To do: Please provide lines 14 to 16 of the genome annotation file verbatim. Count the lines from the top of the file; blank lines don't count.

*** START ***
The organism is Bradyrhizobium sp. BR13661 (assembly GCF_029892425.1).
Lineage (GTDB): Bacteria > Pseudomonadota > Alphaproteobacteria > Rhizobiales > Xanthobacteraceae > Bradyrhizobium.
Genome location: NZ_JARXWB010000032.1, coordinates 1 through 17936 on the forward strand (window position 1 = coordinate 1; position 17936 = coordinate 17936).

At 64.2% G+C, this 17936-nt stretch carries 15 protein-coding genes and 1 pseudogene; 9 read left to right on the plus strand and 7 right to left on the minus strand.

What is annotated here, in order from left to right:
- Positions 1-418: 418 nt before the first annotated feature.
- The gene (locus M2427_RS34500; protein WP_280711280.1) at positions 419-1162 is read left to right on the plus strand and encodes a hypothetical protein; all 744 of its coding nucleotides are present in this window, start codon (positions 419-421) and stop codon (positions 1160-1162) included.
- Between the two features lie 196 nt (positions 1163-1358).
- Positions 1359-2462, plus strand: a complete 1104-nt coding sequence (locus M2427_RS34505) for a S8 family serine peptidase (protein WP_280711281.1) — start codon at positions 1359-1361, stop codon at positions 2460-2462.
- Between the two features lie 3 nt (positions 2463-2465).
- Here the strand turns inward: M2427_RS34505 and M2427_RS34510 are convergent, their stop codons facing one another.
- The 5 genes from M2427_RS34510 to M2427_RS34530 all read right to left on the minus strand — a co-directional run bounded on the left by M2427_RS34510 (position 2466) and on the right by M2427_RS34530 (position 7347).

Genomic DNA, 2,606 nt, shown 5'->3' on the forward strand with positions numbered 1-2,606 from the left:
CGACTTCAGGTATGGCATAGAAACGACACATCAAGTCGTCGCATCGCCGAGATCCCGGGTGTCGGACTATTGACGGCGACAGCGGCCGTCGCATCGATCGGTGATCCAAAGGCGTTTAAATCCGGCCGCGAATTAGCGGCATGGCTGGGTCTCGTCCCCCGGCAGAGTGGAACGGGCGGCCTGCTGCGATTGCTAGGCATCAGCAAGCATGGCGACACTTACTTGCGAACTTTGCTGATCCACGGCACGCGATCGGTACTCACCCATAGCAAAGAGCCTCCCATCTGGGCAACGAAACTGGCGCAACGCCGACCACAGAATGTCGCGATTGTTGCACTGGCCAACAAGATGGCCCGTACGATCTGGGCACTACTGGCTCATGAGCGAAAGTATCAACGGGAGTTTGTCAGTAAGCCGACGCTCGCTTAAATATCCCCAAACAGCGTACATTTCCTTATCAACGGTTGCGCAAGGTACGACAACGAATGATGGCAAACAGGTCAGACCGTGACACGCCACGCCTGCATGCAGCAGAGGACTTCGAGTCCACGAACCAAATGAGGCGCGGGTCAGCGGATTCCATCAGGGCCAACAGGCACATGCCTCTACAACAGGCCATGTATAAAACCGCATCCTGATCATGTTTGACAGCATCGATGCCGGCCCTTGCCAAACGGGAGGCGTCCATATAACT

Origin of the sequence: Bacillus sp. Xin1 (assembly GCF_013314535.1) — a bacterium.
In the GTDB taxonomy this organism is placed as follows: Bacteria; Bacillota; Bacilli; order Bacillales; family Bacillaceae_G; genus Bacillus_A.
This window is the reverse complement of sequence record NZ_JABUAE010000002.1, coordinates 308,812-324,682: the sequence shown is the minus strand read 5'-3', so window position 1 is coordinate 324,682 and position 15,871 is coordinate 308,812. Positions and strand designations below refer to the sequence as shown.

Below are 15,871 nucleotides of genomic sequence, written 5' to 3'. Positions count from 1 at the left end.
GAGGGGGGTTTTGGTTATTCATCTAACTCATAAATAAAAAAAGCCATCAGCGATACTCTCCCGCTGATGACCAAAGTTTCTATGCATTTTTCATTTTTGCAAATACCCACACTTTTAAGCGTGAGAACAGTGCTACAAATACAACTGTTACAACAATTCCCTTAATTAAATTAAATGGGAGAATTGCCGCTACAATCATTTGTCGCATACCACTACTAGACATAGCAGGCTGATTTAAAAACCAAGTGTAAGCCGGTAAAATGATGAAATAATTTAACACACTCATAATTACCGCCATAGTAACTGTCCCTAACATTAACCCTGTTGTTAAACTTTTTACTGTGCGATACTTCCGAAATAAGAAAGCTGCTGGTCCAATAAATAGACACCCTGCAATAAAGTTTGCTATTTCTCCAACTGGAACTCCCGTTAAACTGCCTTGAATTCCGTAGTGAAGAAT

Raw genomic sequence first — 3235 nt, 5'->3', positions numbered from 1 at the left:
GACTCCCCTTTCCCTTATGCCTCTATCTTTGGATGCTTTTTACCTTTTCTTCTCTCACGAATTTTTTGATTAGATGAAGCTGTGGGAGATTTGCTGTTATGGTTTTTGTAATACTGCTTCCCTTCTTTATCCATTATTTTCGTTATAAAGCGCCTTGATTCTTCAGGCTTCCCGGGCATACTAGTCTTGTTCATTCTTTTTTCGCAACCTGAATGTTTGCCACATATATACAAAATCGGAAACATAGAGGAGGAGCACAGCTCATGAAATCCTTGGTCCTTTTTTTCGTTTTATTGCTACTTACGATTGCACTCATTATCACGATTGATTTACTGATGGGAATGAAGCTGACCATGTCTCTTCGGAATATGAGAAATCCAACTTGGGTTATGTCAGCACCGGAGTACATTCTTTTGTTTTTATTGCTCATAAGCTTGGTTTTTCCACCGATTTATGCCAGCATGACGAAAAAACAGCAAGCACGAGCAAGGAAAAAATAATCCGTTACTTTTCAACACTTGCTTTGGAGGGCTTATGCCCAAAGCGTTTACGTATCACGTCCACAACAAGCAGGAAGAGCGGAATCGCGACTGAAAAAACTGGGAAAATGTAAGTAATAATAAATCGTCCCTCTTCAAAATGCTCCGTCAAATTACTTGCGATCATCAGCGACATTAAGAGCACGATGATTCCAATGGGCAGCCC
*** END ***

CGACTTCAGGTATGGCATAGAAACGACACATCAAGTCGTCGCATCGCCGAGATCCCGGGTGTCGGACTATTGACGGCGACAGCGGCCGTCGCATCGATCGGTGATCCAAAGGCGTTTAAATCCGGCCGCGAATTAGCGGCATGGCTGGGTCTCGTCCCCCGGCAGAGTGGAACGGGCGGCCTGCTGCGATTGCTAGGCATCAGCAAGCATGGCGACACTTACTTGCGAACTTTGCTGATCCACGGCACGCGATCGGTACTCACCCATAGCAAAGAGCCTCCCATCTGGGCAACGAAACTGGCGCAACGCCGACCACAGAATGTCGCGATTGTTGCACTGGCCAACAAGATGGCCCGTACGATCTGGGCACTACTGGCTCATGAGCGAAAGTATCAACGGGAGTTTGTCAGTAAGCCGACGCTCGCTTAAATATCCCCAAACAGCGTACATTTCCTTATCAACGGTTGCGCAAGGTACGACAACGAATGATGGCAAACAGGTCAGACCGTGACACGCCACGCCTGCATGCAGCAGAGGACTTCGAGTCCACGAACCAAATGAGGCGCGGGTCAGCGGATTCCATCAGGGCCAACAGGCACATGCCTCTACAACAGGCCATGTATAAAACCGCATCCTGATCATGTTTGACAGCATCGATGCCGGCCCTTGCCAAACGGGAGGCGTCCATATAACT

Origin of the sequence: Bacillus sp. Xin1 (assembly GCF_013314535.1) — a bacterium.
In the GTDB taxonomy this organism is placed as follows: Bacteria; Bacillota; Bacilli; order Bacillales; family Bacillaceae_G; genus Bacillus_A.